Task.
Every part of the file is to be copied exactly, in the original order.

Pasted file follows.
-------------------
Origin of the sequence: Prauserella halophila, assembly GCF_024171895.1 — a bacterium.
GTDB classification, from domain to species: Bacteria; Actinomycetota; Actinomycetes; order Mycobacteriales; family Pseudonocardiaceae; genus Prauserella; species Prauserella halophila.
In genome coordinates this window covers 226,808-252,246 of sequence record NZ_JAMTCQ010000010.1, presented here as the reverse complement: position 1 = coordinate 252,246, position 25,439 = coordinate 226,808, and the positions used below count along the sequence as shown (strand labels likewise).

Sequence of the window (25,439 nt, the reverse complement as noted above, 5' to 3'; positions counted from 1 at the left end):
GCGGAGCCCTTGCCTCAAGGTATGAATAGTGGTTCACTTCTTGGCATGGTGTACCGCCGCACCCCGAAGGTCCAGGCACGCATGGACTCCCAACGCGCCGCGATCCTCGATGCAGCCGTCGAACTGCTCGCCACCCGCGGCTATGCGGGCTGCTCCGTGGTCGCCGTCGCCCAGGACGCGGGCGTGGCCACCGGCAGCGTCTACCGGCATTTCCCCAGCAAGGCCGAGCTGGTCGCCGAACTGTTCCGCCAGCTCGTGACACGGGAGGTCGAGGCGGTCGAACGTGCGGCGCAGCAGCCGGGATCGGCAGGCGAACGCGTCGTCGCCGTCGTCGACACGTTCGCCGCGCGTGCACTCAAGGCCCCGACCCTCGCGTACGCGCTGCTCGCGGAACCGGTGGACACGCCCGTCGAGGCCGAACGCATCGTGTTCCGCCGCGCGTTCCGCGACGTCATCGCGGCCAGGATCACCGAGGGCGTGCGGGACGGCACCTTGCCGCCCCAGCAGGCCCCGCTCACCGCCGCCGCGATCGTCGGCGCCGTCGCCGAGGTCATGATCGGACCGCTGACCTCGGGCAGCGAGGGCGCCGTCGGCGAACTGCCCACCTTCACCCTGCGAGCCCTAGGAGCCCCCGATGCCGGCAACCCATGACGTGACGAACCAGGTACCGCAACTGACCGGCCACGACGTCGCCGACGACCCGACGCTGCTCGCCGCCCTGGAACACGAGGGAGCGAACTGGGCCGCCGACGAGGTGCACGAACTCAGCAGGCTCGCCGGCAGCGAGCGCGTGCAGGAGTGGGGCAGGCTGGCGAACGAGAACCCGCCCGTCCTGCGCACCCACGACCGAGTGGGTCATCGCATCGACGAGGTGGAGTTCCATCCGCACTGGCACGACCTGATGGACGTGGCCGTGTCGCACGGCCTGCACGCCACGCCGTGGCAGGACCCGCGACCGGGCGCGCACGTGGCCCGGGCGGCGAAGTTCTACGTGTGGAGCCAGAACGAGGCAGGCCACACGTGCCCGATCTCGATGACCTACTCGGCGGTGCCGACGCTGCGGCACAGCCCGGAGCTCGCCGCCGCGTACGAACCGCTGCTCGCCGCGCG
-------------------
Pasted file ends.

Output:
Origin of the sequence: Prauserella halophila, assembly GCF_024171895.1 — a bacterium.
GTDB classification, from domain to species: Bacteria; Actinomycetota; Actinomycetes; order Mycobacteriales; family Pseudonocardiaceae; genus Prauserella; species Prauserella halophila.
In genome coordinates this window covers 226,808-252,246 of sequence record NZ_JAMTCQ010000010.1, presented here as the reverse complement: position 1 = coordinate 252,246, position 25,439 = coordinate 226,808, and the positions used below count along the sequence as shown (strand labels likewise).

Sequence of the window (25,439 nt, the reverse complement as noted above, 5' to 3'; positions counted from 1 at the left end):
GCGGAGCCCTTGCCTCAAGGTATGAATAGTGGTTCACTTCTTGGCATGGTGTACCGCCGCACCCCGAAGGTCCAGGCACGCATGGACTCCCAACGCGCCGCGATCCTCGATGCAGCCGTCGAACTGCTCGCCACCCGCGGCTATGCGGGCTGCTCCGTGGTCGCCGTCGCCCAGGACGCGGGCGTGGCCACCGGCAGCGTCTACCGGCATTTCCCCAGCAAGGCCGAGCTGGTCGCCGAACTGTTCCGCCAGCTCGTGACACGGGAGGTCGAGGCGGTCGAACGTGCGGCGCAGCAGCCGGGATCGGCAGGCGAACGCGTCGTCGCCGTCGTCGACACGTTCGCCGCGCGTGCACTCAAGGCCCCGACCCTCGCGTACGCGCTGCTCGCGGAACCGGTGGACACGCCCGTCGAGGCCGAACGCATCGTGTTCCGCCGCGCGTTCCGCGACGTCATCGCGGCCAGGATCACCGAGGGCGTGCGGGACGGCACCTTGCCGCCCCAGCAGGCCCCGCTCACCGCCGCCGCGATCGTCGGCGCCGTCGCCGAGGTCATGATCGGACCGCTGACCTCGGGCAGCGAGGGCGCCGTCGGCGAACTGCCCACCTTCACCCTGCGAGCCCTAGGAGCCCCCGATGCCGGCAACCCATGACGTGACGAACCAGGTACCGCAACTGACCGGCCACGACGTCGCCGACGACCCGACGCTGCTCGCCGCCCTGGAACACGAGGGAGCGAACTGGGCCGCCGACGAGGTGCACGAACTCAGCAGGCTCGCCGGCAGCGAGCGCGTGCAGGAGTGGGGCAGGCTGGCGAACGAGAACCCGCCCGTCCTGCGCACCCACGACCGAGTGGGTCATCGCATCGACGAGGTGGAGTTCCATCCGCACTGGCACGACCTGATGGACGTGGCCGTGTCGCACGGCCTGCACGCCACGCCGTGGCAGGACCCGCGACCGGGCGCGCACGTGGCCCGGGCGGCGAAGTTCTACGTGTGGAGCCAGAACGAGGCAGGCCACACGTGCCCGATCTCGATGACCTACTCGGCGGTGCCGACGCTGCGGCACAGCCCGGAGCTCGCCGCCGCGTACGAACCGCTGCTCGCCGCGCG